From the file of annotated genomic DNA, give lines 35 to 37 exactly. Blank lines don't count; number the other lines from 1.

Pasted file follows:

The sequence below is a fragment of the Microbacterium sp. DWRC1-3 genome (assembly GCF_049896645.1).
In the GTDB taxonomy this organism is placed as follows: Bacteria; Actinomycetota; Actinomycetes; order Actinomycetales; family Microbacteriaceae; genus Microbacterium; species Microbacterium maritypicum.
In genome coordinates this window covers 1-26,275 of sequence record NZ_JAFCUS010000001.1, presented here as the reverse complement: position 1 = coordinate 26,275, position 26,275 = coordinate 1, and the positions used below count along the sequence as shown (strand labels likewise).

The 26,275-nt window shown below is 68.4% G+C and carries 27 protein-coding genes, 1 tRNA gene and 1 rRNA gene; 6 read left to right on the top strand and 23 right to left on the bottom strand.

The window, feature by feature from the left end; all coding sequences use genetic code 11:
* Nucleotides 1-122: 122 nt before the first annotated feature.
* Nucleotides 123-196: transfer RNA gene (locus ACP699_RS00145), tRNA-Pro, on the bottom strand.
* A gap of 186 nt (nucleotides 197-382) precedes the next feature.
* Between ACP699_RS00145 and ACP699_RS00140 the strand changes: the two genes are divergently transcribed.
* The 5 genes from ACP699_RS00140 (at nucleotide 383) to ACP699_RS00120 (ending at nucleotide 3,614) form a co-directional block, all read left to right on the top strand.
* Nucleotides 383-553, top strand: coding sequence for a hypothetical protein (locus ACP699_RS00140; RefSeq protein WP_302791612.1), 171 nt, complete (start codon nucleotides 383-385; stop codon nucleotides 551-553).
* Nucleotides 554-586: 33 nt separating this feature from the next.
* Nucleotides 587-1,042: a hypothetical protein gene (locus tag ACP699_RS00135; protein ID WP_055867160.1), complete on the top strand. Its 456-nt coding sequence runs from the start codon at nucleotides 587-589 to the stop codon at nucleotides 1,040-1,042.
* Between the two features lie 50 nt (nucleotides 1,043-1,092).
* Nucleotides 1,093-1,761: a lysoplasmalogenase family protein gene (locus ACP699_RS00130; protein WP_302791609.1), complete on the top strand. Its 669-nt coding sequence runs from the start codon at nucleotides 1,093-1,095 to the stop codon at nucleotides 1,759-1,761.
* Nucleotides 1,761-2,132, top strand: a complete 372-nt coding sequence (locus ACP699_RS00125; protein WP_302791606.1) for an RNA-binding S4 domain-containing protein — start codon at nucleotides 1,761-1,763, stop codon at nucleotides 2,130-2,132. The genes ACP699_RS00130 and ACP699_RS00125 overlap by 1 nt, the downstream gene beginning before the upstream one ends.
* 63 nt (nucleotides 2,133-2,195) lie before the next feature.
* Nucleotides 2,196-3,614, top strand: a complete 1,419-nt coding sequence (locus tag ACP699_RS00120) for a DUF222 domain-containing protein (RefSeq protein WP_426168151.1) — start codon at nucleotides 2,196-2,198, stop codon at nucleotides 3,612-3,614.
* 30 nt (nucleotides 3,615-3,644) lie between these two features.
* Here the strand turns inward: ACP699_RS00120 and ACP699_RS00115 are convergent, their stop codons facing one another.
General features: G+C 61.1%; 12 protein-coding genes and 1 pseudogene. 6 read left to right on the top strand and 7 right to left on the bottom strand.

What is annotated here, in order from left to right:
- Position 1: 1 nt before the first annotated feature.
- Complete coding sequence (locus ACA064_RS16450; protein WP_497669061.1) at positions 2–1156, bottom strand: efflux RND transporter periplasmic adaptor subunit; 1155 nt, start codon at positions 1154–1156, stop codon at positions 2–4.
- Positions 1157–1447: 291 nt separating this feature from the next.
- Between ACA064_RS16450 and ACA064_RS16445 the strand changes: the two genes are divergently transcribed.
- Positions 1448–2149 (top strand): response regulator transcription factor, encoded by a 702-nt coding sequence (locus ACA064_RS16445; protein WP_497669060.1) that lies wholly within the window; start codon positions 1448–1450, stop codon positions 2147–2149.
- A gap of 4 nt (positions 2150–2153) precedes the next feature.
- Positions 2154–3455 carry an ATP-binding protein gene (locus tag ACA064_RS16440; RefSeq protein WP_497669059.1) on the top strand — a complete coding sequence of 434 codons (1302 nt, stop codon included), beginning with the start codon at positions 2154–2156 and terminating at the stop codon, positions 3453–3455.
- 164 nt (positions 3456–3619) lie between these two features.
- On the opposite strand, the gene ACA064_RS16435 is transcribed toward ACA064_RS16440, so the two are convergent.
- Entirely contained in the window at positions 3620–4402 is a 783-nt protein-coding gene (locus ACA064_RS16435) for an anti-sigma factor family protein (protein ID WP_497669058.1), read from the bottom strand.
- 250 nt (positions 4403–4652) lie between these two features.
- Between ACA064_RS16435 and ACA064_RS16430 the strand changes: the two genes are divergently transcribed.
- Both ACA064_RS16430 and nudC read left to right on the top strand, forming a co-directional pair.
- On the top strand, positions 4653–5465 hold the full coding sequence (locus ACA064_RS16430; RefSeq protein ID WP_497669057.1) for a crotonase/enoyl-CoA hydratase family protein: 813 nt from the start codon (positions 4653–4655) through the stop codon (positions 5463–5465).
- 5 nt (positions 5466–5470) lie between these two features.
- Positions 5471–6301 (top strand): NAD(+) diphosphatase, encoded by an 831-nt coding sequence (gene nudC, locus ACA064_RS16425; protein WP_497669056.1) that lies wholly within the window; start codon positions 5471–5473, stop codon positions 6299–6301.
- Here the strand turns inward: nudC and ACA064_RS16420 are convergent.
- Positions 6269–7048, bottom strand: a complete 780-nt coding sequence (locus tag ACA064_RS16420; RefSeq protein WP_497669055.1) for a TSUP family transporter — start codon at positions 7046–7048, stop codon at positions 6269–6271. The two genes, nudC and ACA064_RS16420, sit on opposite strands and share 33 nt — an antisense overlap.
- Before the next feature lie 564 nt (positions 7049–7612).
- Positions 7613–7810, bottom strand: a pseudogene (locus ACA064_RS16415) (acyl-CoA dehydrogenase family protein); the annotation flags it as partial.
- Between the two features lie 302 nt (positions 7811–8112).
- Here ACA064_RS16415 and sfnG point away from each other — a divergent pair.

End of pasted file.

- Both ACA064_RS16430 and nudC read left to right on the top strand, forming a co-directional pair.
- On the top strand, positions 4653–5465 hold the full coding sequence (locus ACA064_RS16430; RefSeq protein ID WP_497669057.1) for a crotonase/enoyl-CoA hydratase family protein: 813 nt from the start codon (positions 4653–4655) through the stop codon (positions 5463–5465).
- 5 nt (positions 5466–5470) lie between these two features.